Incorporating patient preferences into clinical trial design: results of the opinions of patients on treatment implications of new studies (OPTIONS) project.

Published

Journal Article

BACKGROUND: Traditionally, clinical outcomes comprising composite end points in cardiovascular trials are assigned equal weights in statistical analyses. However, the importance of weighting outcomes according to their relative severity is now recognized. This study aimed to elicit patients' perceptions of the importance of cardiovascular outcomes and treatment complications and compare them with those of clinicians. METHODS AND RESULTS: Interviewer-administered surveys, including rating, ranking, point-allocation and trade-off exercises, were conducted in 52 adults with confirmed coronary disease or previous myocardial infarction. Patients viewed "death" as the most severe cardiovascular outcome, followed by cardiogenic shock, congestive heart failure (CHF), and repeat myocardial infarction (re-MI), the same pattern observed in clinician responses in a previous study. Most patients were willing to accept a 3-fold increase in risk of systemic bleed (SB) or nonfatal intracranial hemorrhage (ICH) for a 20% reduction in risk of cardiogenic shock or 60% reduction in risk of CHF, but only a 2-fold increase in the risk of SB or ICH for a 20% reduction in risk of CHF or 60% reduction in risk of re-MI and no increase in risk of SB or ICH for a 20% reduction in risk of re-MI. Similar patterns were seen in a previous study of trade-offs in clinicians. CONCLUSIONS: Although patients' preferences appear to be comparable with those of clinicians, patients may be less willing than clinicians to tolerate potential treatment complications. The methods used in this study offer a feasible approach to incorporating patient preferences into cardiovascular trials and warrant further investigation in broader patient populations.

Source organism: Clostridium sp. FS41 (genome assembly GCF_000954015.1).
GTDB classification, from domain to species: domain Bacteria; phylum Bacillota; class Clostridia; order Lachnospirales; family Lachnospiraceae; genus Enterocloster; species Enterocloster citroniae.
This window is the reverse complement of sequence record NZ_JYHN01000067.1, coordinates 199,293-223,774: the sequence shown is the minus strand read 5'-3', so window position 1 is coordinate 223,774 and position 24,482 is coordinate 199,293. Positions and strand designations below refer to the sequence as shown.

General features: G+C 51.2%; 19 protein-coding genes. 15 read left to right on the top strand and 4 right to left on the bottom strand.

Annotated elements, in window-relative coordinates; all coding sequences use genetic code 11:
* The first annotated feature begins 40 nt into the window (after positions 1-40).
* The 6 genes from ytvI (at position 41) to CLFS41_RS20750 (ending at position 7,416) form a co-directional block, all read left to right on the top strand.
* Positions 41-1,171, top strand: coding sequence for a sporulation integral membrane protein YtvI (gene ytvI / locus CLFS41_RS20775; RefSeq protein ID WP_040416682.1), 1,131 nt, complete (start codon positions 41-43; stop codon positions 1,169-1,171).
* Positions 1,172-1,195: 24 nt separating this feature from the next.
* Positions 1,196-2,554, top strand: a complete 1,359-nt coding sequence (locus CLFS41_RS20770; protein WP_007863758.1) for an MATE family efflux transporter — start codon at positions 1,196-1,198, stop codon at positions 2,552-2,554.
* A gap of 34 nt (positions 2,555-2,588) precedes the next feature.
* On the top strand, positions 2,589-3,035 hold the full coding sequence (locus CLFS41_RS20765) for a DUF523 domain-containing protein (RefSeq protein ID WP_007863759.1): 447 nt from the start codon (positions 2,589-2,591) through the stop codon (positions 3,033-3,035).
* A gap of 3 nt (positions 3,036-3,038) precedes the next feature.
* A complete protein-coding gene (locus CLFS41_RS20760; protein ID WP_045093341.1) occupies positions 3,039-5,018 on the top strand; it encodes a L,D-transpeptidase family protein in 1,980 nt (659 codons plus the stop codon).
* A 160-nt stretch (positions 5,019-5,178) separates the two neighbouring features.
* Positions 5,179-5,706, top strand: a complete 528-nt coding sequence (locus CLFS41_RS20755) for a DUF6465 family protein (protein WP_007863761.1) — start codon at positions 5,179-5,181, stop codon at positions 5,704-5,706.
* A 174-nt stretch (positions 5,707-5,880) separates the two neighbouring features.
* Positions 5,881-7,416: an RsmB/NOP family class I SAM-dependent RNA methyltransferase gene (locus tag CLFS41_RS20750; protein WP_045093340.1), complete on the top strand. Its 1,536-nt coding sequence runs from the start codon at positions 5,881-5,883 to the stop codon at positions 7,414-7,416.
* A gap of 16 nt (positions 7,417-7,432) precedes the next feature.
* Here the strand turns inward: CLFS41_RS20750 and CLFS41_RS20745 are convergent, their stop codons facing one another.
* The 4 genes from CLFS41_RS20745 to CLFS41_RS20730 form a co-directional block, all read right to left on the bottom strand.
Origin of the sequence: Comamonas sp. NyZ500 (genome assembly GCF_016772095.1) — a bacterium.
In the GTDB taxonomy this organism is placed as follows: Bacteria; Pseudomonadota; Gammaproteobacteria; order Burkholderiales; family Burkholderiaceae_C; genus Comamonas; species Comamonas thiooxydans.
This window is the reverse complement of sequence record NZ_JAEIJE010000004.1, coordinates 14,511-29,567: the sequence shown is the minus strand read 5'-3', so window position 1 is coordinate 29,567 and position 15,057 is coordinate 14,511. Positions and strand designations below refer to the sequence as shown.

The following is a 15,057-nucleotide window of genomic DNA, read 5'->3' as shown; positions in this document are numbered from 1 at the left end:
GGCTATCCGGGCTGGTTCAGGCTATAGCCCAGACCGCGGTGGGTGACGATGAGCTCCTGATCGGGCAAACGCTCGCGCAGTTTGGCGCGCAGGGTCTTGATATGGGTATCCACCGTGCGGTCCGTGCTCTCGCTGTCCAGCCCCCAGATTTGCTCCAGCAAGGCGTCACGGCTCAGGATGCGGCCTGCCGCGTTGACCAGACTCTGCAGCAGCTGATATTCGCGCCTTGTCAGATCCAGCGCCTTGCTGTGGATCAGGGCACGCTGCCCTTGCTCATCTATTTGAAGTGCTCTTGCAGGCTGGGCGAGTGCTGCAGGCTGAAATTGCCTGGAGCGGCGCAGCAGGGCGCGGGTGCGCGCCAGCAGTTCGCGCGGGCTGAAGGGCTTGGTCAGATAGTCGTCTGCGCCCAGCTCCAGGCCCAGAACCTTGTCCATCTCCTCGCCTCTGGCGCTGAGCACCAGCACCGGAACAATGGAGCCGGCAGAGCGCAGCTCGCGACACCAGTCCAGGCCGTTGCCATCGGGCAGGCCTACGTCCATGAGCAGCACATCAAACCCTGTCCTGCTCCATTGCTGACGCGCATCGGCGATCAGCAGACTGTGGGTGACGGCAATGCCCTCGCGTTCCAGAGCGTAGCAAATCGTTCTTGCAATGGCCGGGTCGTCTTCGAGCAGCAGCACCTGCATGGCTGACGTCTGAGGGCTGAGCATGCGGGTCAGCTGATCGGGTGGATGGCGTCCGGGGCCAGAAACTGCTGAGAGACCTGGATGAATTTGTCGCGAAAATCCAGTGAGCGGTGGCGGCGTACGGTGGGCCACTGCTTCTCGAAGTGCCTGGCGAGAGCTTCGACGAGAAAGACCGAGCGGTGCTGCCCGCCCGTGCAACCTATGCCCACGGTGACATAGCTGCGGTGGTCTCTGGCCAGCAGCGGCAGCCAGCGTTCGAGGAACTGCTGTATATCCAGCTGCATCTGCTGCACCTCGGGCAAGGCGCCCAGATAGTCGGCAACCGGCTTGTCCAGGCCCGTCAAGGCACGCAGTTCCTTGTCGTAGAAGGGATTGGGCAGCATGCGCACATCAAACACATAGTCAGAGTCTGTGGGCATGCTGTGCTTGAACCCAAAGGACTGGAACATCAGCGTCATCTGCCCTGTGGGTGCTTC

Full Text

Duke Authors

Cited Authors

  • Stafinski, T; Menon, D; Nardelli, A; Bakal, J; Ezekowitz, J; Tymchak, W; Welsh, R; Gyenes, G; Armstrong, PW

Published Date

  • January 2015

Published In

Volume / Issue

  • 169 / 1

Start / End Page

  • 122 - 31.e22

PubMed ID

  • 25497257

Pubmed Central ID

  • 25497257

Electronic International Standard Serial Number (EISSN)

  • 1097-6744

Digital Object Identifier (DOI)

  • 10.1016/j.ahj.2014.10.002

Language

  • eng

Conference Location

  • United States